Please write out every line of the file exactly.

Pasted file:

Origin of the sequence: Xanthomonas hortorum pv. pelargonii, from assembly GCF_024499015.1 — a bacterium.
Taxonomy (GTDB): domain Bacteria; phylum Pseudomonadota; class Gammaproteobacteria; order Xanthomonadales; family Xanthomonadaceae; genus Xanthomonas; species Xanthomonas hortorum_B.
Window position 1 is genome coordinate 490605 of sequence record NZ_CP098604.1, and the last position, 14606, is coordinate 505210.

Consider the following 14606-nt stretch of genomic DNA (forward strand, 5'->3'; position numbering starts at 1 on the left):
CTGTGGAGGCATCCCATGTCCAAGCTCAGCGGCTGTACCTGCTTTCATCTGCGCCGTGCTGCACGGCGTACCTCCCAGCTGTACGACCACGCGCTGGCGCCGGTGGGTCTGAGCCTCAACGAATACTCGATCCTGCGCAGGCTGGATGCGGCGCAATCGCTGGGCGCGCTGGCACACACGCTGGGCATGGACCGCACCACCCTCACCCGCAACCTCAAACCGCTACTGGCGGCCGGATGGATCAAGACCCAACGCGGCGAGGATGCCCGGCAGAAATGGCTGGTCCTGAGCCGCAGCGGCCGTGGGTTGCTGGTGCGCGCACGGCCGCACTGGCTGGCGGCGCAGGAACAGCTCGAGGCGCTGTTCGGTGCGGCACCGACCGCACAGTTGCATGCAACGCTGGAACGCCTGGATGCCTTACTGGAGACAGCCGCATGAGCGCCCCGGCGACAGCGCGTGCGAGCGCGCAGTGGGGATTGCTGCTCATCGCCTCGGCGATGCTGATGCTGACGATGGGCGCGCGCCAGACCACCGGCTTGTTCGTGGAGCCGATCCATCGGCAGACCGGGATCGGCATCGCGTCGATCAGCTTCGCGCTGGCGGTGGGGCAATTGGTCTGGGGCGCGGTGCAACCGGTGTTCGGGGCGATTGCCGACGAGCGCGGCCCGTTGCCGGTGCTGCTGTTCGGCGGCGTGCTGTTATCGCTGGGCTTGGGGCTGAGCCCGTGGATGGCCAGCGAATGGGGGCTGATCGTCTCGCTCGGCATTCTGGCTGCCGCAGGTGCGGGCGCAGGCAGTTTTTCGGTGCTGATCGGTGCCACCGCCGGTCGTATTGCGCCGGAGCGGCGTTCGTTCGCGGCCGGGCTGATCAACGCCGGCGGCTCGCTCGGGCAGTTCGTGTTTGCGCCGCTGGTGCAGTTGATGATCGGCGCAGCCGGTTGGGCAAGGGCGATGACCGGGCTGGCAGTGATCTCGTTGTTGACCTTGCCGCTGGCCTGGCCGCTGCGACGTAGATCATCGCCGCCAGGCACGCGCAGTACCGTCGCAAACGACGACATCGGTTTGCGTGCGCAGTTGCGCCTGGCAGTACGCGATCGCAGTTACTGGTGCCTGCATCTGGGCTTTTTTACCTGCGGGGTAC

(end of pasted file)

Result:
Origin of the sequence: Xanthomonas hortorum pv. pelargonii, from assembly GCF_024499015.1 — a bacterium.
Taxonomy (GTDB): domain Bacteria; phylum Pseudomonadota; class Gammaproteobacteria; order Xanthomonadales; family Xanthomonadaceae; genus Xanthomonas; species Xanthomonas hortorum_B.
Window position 1 is genome coordinate 490605 of sequence record NZ_CP098604.1, and the last position, 14606, is coordinate 505210.

Consider the following 14606-nt stretch of genomic DNA (forward strand, 5'->3'; position numbering starts at 1 on the left):
CTGTGGAGGCATCCCATGTCCAAGCTCAGCGGCTGTACCTGCTTTCATCTGCGCCGTGCTGCACGGCGTACCTCCCAGCTGTACGACCACGCGCTGGCGCCGGTGGGTCTGAGCCTCAACGAATACTCGATCCTGCGCAGGCTGGATGCGGCGCAATCGCTGGGCGCGCTGGCACACACGCTGGGCATGGACCGCACCACCCTCACCCGCAACCTCAAACCGCTACTGGCGGCCGGATGGATCAAGACCCAACGCGGCGAGGATGCCCGGCAGAAATGGCTGGTCCTGAGCCGCAGCGGCCGTGGGTTGCTGGTGCGCGCACGGCCGCACTGGCTGGCGGCGCAGGAACAGCTCGAGGCGCTGTTCGGTGCGGCACCGACCGCACAGTTGCATGCAACGCTGGAACGCCTGGATGCCTTACTGGAGACAGCCGCATGAGCGCCCCGGCGACAGCGCGTGCGAGCGCGCAGTGGGGATTGCTGCTCATCGCCTCGGCGATGCTGATGCTGACGATGGGCGCGCGCCAGACCACCGGCTTGTTCGTGGAGCCGATCCATCGGCAGACCGGGATCGGCATCGCGTCGATCAGCTTCGCGCTGGCGGTGGGGCAATTGGTCTGGGGCGCGGTGCAACCGGTGTTCGGGGCGATTGCCGACGAGCGCGGCCCGTTGCCGGTGCTGCTGTTCGGCGGCGTGCTGTTATCGCTGGGCTTGGGGCTGAGCCCGTGGATGGCCAGCGAATGGGGGCTGATCGTCTCGCTCGGCATTCTGGCTGCCGCAGGTGCGGGCGCAGGCAGTTTTTCGGTGCTGATCGGTGCCACCGCCGGTCGTATTGCGCCGGAGCGGCGTTCGTTCGCGGCCGGGCTGATCAACGCCGGCGGCTCGCTCGGGCAGTTCGTGTTTGCGCCGCTGGTGCAGTTGATGATCGGCGCAGCCGGTTGGGCAAGGGCGATGACCGGGCTGGCAGTGATCTCGTTGTTGACCTTGCCGCTGGCCTGGCCGCTGCGACGTAGATCATCGCCGCCAGGCACGCGCAGTACCGTCGCAAACGACGACATCGGTTTGCGTGCGCAGTTGCGCCTGGCAGTACGCGATCGCAGTTACTGGTGCCTGCATCTGGGCTTTTTTACCTGCGGGGTAC